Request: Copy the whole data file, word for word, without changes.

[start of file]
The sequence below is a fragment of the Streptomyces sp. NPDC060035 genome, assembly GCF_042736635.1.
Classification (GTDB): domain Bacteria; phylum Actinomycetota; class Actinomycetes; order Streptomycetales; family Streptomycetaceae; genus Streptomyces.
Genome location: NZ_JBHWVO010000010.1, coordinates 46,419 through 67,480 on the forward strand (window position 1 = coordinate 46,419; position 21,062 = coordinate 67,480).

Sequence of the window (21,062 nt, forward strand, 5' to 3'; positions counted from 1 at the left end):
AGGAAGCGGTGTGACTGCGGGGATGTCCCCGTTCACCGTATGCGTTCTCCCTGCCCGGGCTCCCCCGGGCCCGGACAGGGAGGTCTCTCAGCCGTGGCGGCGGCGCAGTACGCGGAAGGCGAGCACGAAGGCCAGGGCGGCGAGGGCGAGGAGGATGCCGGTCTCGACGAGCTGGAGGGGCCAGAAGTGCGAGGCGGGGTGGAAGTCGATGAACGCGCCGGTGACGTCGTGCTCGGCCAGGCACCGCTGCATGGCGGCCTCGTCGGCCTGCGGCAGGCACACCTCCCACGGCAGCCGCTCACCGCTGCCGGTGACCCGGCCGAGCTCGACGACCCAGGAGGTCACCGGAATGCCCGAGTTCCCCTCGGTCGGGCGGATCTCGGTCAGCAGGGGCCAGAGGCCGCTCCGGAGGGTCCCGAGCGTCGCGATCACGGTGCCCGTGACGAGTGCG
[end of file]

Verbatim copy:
The sequence below is a fragment of the Streptomyces sp. NPDC060035 genome, assembly GCF_042736635.1.
Classification (GTDB): domain Bacteria; phylum Actinomycetota; class Actinomycetes; order Streptomycetales; family Streptomycetaceae; genus Streptomyces.
Genome location: NZ_JBHWVO010000010.1, coordinates 46,419 through 67,480 on the forward strand (window position 1 = coordinate 46,419; position 21,062 = coordinate 67,480).

Sequence of the window (21,062 nt, forward strand, 5' to 3'; positions counted from 1 at the left end):
AGGAAGCGGTGTGACTGCGGGGATGTCCCCGTTCACCGTATGCGTTCTCCCTGCCCGGGCTCCCCCGGGCCCGGACAGGGAGGTCTCTCAGCCGTGGCGGCGGCGCAGTACGCGGAAGGCGAGCACGAAGGCCAGGGCGGCGAGGGCGAGGAGGATGCCGGTCTCGACGAGCTGGAGGGGCCAGAAGTGCGAGGCGGGGTGGAAGTCGATGAACGCGCCGGTGACGTCGTGCTCGGCCAGGCACCGCTGCATGGCGGCCTCGTCGGCCTGCGGCAGGCACACCTCCCACGGCAGCCGCTCACCGCTGCCGGTGACCCGGCCGAGCTCGACGACCCAGGAGGTCACCGGAATGCCCGAGTTCCCCTCGGTCGGGCGGATCTCGGTCAGCAGGGGCCAGAGGCCGCTCCGGAGGGTCCCGAGCGTCGCGATCACGGTGCCCGTGACGAGTGCG